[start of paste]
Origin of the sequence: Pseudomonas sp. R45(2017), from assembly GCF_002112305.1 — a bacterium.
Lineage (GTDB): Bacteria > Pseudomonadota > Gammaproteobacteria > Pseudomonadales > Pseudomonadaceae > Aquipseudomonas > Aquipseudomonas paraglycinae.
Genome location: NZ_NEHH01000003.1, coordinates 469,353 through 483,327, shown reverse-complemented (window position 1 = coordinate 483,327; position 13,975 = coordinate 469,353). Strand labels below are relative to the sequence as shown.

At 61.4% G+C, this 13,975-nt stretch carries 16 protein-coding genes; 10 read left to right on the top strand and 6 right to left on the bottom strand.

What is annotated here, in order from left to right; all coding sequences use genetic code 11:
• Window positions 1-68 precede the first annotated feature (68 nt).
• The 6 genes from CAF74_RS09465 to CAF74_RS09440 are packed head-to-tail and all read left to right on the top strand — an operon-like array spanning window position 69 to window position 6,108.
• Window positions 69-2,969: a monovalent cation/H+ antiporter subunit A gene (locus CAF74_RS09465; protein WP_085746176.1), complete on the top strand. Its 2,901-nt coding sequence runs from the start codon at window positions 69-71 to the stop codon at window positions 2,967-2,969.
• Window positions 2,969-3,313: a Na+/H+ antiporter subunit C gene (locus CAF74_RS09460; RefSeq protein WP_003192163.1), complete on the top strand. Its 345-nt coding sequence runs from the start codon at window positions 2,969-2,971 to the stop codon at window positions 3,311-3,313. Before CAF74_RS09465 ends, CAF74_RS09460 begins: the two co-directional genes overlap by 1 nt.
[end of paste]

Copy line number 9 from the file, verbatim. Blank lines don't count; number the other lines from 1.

• Window positions 2,969-3,313: a Na+/H+ antiporter subunit C gene (locus CAF74_RS09460; RefSeq protein WP_003192163.1), complete on the top strand. Its 345-nt coding sequence runs from the start codon at window positions 2,969-2,971 to the stop codon at window positions 3,311-3,313. Before CAF74_RS09465 ends, CAF74_RS09460 begins: the two co-directional genes overlap by 1 nt.